Yet beyond the conflict of digitized sound, a separate dynamic makes its presence felt throughout the record without explicit announcement: creativity versus the mainstream. It’s a chasmal rift that has shaped artistic direction for decades, birthing careers lived in the spotlight and keeping just as many starved on the outskirts. The dynamic is one that often goes without saying. It exists as a Bermuda Triangle raging on in the ocean of music; steer clear of it and all is well, dare to sail too close – get too creative – and widespread dismissal is the boulder that drags you underwater. Velocity: Design: Comfort is living proof that, though not broadcasted, this dynamic is alive and breathing.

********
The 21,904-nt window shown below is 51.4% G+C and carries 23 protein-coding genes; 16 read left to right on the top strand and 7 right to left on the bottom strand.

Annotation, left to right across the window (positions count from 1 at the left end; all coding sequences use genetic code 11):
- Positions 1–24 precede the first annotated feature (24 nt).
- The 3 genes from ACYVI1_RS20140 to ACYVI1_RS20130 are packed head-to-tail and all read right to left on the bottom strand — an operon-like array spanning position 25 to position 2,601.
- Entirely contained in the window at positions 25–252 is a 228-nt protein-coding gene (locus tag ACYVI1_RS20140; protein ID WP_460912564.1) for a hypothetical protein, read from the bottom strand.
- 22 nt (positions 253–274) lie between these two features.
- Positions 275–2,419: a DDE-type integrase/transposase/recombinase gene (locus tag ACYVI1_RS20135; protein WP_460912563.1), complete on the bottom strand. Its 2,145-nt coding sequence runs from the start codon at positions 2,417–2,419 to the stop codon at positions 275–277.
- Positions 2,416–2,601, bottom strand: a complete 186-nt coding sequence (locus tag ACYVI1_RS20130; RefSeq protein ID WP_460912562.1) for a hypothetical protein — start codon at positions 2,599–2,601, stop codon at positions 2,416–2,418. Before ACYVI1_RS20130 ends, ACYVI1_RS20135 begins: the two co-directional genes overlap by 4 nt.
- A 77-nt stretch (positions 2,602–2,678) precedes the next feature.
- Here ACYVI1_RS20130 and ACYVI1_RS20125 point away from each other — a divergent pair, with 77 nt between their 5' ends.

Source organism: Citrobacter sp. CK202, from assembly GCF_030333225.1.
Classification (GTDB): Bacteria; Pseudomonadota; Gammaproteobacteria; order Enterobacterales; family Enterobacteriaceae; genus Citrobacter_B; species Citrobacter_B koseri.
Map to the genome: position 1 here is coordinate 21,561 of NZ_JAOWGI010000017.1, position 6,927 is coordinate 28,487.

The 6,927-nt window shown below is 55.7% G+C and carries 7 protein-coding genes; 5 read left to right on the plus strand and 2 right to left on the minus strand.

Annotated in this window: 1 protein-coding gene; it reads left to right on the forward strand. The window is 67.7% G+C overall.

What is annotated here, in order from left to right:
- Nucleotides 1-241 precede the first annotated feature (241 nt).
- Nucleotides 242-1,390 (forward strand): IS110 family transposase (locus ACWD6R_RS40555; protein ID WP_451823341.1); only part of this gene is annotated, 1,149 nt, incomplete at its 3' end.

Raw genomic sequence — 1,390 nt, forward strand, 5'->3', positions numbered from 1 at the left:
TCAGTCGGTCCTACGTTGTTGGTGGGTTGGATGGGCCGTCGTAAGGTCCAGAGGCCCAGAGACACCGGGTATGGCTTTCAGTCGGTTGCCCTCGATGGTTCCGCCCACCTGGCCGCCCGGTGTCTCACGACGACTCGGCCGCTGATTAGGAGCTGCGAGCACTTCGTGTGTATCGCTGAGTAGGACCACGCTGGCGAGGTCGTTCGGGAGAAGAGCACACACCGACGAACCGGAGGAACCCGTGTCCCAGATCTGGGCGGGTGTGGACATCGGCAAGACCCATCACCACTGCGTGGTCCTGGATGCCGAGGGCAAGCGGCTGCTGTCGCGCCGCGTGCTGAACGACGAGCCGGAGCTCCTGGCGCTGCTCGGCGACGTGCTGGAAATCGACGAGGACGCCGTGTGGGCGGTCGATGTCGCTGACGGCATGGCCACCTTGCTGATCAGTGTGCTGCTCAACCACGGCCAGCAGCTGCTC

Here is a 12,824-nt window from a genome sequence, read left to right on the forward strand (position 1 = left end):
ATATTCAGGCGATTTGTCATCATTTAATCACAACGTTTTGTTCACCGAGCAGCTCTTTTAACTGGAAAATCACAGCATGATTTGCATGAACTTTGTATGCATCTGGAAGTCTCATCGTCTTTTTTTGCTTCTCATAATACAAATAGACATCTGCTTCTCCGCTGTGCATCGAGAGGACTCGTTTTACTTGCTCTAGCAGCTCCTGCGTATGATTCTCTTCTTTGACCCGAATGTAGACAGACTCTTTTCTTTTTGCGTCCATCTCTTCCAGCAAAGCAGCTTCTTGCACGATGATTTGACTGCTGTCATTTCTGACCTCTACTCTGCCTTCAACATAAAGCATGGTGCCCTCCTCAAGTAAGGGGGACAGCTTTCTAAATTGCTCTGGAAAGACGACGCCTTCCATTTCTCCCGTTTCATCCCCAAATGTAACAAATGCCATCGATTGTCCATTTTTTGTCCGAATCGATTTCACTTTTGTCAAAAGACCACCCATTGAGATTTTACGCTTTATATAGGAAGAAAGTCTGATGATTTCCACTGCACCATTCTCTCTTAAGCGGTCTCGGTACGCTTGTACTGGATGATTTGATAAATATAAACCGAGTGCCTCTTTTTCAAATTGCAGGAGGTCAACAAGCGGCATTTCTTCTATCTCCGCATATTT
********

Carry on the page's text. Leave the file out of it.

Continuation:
Valerie Cooper and Roberto Burgos sit together on a sofa, both pairs of eyes briefly wandering about the room after commercial success is brought up in conversation. Behind them, a teal sheet is draped over a set of blinds to block out the afternoon sunlight.
“I always wished people would appreciate it more,” Valerie says of VDC. “We did shows and there was hardly anyone there.”
Roberto nods in agreement. “This is who we are,” he declares, speaking on the duo’s sound soon after. “We stuck to our guns. Honesty comes naturally, take it or leave it. But at the same time, I always wondered: ‘why can’t we have just ten more people at our shows?’”